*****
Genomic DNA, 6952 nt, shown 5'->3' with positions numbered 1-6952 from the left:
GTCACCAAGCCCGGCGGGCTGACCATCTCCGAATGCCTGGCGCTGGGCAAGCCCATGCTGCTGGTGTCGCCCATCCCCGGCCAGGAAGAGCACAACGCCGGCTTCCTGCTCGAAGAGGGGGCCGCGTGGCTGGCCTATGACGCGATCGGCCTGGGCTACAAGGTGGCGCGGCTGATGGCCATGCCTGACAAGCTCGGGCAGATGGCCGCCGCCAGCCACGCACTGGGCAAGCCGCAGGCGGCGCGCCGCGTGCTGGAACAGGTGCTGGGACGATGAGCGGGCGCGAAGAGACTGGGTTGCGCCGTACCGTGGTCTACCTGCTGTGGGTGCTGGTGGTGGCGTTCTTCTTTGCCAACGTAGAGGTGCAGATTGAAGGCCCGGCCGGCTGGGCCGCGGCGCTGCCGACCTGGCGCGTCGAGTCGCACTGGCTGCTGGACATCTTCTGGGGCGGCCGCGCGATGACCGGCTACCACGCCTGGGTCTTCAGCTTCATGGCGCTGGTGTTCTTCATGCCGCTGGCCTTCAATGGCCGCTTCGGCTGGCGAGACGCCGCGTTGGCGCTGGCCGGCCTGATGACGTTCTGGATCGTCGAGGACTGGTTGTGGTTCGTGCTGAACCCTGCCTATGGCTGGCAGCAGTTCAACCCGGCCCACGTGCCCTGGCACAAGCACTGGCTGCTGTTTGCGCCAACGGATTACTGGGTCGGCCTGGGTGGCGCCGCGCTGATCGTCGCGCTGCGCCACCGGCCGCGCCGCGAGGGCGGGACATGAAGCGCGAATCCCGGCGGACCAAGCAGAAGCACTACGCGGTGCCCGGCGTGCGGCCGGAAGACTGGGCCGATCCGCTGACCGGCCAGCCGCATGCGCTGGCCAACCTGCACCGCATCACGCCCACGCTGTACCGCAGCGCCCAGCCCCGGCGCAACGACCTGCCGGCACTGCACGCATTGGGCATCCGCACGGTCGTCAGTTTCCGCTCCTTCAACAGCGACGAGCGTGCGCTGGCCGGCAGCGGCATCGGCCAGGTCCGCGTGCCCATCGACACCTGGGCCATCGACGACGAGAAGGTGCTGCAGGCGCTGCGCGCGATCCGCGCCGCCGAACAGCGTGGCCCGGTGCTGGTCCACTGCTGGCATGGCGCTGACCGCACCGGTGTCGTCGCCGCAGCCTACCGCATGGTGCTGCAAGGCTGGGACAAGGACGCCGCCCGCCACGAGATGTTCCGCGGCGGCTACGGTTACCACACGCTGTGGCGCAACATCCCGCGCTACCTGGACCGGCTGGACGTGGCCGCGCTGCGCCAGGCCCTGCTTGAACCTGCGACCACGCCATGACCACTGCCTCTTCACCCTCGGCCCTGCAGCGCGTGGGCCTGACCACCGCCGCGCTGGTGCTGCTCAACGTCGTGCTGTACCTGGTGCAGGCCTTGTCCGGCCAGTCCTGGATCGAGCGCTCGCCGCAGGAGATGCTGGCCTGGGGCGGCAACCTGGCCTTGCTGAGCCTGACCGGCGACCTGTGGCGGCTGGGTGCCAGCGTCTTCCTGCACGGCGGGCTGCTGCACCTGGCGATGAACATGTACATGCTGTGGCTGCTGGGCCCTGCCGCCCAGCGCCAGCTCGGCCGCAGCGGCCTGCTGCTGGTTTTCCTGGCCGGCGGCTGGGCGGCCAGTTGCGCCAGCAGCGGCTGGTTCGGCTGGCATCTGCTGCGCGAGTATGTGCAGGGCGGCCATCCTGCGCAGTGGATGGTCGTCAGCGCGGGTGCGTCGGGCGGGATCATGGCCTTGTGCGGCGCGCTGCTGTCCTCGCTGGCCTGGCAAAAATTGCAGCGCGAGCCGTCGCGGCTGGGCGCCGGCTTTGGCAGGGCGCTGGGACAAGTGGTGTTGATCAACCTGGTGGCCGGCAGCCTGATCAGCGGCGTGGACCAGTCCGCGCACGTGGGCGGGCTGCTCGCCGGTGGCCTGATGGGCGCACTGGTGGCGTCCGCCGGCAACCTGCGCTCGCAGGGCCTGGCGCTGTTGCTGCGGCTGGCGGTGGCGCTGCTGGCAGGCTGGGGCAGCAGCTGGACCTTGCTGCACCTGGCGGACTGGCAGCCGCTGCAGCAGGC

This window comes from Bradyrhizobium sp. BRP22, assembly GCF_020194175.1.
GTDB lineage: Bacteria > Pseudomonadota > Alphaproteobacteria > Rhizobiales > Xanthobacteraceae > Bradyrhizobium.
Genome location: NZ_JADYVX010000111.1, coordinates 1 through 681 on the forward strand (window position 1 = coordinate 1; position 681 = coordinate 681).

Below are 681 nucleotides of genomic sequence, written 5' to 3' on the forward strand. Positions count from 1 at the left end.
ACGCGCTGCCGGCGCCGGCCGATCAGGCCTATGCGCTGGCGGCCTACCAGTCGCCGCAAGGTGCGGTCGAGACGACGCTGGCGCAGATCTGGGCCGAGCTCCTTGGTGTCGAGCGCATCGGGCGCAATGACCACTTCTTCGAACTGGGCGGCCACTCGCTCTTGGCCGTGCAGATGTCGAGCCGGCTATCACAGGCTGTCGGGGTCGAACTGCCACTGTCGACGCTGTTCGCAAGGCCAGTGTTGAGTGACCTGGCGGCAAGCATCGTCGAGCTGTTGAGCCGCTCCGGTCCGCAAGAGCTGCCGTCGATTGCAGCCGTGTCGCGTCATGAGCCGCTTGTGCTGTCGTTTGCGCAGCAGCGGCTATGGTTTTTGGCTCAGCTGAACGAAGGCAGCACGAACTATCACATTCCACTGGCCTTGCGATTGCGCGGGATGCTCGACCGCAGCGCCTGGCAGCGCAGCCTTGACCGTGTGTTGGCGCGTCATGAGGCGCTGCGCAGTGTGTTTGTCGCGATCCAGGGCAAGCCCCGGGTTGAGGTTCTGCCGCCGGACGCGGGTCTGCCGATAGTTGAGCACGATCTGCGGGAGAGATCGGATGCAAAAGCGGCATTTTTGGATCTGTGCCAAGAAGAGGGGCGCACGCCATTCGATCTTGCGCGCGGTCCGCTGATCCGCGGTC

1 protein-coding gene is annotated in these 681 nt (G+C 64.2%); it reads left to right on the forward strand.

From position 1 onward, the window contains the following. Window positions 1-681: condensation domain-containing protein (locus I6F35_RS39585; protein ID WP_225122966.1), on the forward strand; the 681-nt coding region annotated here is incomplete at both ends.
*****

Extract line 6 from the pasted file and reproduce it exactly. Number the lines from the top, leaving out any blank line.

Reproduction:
Below are 681 nucleotides of genomic sequence, written 5' to 3' on the forward strand. Positions count from 1 at the left end.